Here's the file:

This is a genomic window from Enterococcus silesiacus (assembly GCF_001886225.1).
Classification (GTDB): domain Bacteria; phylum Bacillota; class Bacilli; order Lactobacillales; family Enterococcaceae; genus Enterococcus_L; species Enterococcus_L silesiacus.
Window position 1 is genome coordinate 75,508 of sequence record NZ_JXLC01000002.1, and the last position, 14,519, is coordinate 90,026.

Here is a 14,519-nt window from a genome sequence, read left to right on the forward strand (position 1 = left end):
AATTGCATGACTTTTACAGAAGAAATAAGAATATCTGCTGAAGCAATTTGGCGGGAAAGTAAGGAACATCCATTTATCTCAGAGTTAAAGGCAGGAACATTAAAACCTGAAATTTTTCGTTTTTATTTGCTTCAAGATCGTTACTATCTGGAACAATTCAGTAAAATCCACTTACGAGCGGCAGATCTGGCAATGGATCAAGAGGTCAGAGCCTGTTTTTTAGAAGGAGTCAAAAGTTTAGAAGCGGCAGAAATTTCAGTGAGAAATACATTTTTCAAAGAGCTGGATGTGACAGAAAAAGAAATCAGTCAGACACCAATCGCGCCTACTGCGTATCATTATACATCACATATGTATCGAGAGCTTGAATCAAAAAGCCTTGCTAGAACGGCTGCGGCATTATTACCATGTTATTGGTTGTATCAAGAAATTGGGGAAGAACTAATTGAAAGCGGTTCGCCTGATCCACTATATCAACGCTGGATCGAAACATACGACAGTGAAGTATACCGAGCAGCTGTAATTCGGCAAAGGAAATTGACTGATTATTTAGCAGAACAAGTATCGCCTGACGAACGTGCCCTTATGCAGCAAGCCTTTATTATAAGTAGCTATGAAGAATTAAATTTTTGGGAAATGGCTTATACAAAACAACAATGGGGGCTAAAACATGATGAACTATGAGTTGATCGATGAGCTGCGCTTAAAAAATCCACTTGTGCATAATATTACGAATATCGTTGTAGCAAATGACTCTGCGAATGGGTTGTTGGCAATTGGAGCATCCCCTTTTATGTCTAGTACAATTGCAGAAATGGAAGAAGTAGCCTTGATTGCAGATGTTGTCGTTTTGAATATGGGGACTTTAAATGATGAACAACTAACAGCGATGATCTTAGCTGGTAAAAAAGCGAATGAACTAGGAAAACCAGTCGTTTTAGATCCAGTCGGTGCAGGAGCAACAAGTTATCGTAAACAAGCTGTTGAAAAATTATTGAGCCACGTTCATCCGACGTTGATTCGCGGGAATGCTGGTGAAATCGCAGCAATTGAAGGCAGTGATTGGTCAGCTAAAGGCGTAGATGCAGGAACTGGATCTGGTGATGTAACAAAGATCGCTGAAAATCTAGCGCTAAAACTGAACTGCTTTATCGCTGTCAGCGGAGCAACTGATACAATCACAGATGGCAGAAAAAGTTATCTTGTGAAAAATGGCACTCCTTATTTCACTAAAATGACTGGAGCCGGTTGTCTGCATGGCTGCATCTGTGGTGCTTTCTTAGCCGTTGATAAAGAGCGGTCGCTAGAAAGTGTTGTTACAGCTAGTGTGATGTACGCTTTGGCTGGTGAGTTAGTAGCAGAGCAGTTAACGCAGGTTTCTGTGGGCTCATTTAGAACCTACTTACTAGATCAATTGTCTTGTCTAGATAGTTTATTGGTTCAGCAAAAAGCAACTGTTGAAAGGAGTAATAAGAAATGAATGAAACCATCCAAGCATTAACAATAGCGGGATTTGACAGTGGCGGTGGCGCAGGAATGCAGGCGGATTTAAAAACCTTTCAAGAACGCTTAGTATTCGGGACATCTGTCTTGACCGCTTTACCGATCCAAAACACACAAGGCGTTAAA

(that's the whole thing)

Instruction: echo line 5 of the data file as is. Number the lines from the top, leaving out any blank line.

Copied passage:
AATTGCATGACTTTTACAGAAGAAATAAGAATATCTGCTGAAGCAATTTGGCGGGAAAGTAAGGAACATCCATTTATCTCAGAGTTAAAGGCAGGAACATTAAAACCTGAAATTTTTCGTTTTTATTTGCTTCAAGATCGTTACTATCTGGAACAATTCAGTAAAATCCACTTACGAGCGGCAGATCTGGCAATGGATCAAGAGGTCAGAGCCTGTTTTTTAGAAGGAGTCAAAAGTTTAGAAGCGGCAGAAATTTCAGTGAGAAATACATTTTTCAAAGAGCTGGATGTGACAGAAAAAGAAATCAGTCAGACACCAATCGCGCCTACTGCGTATCATTATACATCACATATGTATCGAGAGCTTGAATCAAAAAGCCTTGCTAGAACGGCTGCGGCATTATTACCATGTTATTGGTTGTATCAAGAAATTGGGGAAGAACTAATTGAAAGCGGTTCGCCTGATCCACTATATCAACGCTGGATCGAAACATACGACAGTGAAGTATACCGAGCAGCTGTAATTCGGCAAAGGAAATTGACTGATTATTTAGCAGAACAAGTATCGCCTGACGAACGTGCCCTTATGCAGCAAGCCTTTATTATAAGTAGCTATGAAGAATTAAATTTTTGGGAAATGGCTTATACAAAACAACAATGGGGGCTAAAACATGATGAACTATGAGTTGATCGATGAGCTGCGCTTAAAAAATCCACTTGTGCATAATATTACGAATATCGTTGTAGCAAATGACTCTGCGAATGGGTTGTTGGCAATTGGAGCATCCCCTTTTATGTCTAGTACAATTGCAGAAATGGAAGAAGTAGCCTTGATTGCAGATGTTGTCGTTTTGAATATGGGGACTTTAAATGATGAACAACTAACAGCGATGATCTTAGCTGGTAAAAAAGCGAATGAACTAGGAAAACCAGTCGTTTTAGATCCAGTCGGTGCAGGAGCAACAAGTTATCGTAAACAAGCTGTTGAAAAATTATTGAGCCACGTTCATCCGACGTTGATTCGCGGGAATGCTGGTGAAATCGCAGCAATTGAAGGCAGTGATTGGTCAGCTAAAGGCGTAGATGCAGGAACTGGATCTGGTGATGTAACAAAGATCGCTGAAAATCTAGCGCTAAAACTGAACTGCTTTATCGCTGTCAGCGGAGCAACTGATACAATCACAGATGGCAGAAAAAGTTATCTTGTGAAAAATGGCACTCCTTATTTCACTAAAATGACTGGAGCCGGTTGTCTGCATGGCTGCATCTGTGGTGCTTTCTTAGCCGTTGATAAAGAGCGGTCGCTAGAAAGTGTTGTTACAGCTAGTGTGATGTACGCTTTGGCTGGTGAGTTAGTAGCAGAGCAGTTAACGCAGGTTTCTGTGGGCTCATTTAGAACCTACTTACTAGATCAATTGTCTTGTCTAGATAGTTTATTGGTTCAGCAAAAAGCAACTGTTGAAAGGAGTAATAAGAAATGAATGAAACCATCCAAGCATTAACAATAGCGGGATTTGACAGTGGCGGTGGCGCAGGAATGCAGGCGGATTTAAAAACCTTTCAAGAACGCTTAGTATTCGGGACATCTGTCTTGACCGCTTTACCGATCCAAAACACACAAGGCGTTAAA